Architects have always tried -using the means available to them- to find strategies for mastering the formal, geometric and constructive structures that take part in the design process, by fixing a limited number of elements and defining the laws that connect them to one another: a combinatorial process that, for centuries, was essentially based on drawing and models. These traditional tools made it possible to maintain a specific balance between the idea, the hand that drew it, the scale of representation and the instructions given to the builder; or in other words, between the design and the spatial and constructive execution of the building. However, over the past several years, manual drawing has been inevitably substituted for computer-assisted design, which for both technical and economic reasons has since extended almost universally. What began as just a new tool for drawing, is now substantially modifying the historic connections between the design and the architectural production, to such an extent that some people believe that we are immersed in a digital revolution that not only affects the manner of representation, but also the formation of creative processes that the designer would be incapable of devising without their assistance.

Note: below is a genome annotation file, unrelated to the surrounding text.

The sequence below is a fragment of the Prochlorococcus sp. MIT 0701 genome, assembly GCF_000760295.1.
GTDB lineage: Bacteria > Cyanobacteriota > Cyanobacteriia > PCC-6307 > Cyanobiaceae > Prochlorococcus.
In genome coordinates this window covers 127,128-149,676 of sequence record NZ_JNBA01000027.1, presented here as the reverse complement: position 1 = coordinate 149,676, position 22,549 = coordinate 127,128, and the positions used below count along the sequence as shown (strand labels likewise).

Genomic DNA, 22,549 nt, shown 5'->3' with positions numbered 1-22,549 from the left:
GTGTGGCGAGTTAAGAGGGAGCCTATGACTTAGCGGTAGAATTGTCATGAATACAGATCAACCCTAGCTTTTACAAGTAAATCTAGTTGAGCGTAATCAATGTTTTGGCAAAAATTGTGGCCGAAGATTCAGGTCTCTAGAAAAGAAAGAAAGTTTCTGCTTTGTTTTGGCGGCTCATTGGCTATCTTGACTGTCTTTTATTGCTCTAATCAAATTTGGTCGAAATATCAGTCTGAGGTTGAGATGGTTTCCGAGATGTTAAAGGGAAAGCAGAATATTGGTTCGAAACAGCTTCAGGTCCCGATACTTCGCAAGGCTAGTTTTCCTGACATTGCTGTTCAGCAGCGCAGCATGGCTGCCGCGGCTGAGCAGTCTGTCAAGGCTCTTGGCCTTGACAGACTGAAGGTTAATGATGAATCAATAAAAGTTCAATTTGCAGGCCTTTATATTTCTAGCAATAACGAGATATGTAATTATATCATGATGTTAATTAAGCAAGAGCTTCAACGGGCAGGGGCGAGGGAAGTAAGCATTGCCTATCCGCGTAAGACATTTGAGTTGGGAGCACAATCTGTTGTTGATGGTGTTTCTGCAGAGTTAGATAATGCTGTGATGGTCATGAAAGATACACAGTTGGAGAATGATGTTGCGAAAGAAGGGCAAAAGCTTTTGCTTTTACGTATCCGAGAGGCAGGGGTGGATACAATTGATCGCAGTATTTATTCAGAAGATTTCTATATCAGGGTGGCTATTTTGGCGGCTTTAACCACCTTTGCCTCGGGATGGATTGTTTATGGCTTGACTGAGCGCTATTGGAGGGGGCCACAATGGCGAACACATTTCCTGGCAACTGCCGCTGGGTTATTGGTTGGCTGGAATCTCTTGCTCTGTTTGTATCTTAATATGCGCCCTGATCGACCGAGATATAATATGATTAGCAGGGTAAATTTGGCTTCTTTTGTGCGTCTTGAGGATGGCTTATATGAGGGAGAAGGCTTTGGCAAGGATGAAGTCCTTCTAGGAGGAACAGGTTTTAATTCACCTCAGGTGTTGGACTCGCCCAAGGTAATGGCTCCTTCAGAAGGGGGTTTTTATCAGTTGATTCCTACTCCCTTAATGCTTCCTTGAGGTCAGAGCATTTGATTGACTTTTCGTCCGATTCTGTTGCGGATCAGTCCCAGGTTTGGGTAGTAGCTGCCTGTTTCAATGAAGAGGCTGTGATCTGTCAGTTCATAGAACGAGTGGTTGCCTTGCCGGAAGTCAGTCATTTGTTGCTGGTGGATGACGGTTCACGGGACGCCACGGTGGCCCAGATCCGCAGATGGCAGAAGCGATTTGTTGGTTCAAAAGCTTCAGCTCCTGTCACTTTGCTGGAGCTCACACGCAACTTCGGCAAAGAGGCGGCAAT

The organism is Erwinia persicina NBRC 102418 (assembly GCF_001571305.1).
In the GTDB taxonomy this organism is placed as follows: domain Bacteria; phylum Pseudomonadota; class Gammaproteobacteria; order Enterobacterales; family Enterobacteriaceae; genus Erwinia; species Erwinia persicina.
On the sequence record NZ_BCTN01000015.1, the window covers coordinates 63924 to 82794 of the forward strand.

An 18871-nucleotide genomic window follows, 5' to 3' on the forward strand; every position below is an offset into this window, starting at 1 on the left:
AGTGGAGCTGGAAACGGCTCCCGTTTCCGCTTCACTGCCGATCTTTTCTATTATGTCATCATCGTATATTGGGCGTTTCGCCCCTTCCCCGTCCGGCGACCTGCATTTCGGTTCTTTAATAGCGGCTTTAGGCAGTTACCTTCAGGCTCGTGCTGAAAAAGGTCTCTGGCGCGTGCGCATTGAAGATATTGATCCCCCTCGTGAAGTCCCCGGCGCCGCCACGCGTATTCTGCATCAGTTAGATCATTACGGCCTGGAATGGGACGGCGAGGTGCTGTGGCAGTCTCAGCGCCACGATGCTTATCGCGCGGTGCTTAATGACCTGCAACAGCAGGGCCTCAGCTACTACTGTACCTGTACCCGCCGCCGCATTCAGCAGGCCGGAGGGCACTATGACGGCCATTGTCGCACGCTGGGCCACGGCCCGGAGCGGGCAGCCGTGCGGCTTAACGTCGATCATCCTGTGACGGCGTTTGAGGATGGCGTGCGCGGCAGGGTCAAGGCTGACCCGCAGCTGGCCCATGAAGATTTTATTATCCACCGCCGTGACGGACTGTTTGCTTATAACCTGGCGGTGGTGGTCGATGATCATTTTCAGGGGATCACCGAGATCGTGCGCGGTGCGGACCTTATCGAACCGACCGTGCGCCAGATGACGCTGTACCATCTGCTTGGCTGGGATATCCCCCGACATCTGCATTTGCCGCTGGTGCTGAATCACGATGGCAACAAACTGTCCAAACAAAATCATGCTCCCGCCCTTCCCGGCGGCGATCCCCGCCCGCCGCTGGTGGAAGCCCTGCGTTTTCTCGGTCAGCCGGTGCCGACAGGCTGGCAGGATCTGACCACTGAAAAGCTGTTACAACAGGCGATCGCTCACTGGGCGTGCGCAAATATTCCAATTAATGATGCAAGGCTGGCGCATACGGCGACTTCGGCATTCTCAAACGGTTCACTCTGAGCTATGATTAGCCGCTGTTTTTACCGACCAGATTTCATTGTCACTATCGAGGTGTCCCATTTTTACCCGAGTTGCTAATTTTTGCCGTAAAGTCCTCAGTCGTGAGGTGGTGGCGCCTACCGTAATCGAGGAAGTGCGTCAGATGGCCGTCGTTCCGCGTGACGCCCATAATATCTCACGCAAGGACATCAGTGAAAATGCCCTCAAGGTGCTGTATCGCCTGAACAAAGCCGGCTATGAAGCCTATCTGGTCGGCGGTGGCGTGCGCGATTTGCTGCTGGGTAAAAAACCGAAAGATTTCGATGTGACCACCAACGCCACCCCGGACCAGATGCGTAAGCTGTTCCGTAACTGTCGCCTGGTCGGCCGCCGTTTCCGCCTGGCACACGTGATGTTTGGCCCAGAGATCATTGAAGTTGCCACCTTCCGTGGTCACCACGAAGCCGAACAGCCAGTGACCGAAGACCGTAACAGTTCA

KeywordsCombinatorial Process Current Digitalization Historic Connection Digital Revolution Constructive Structure
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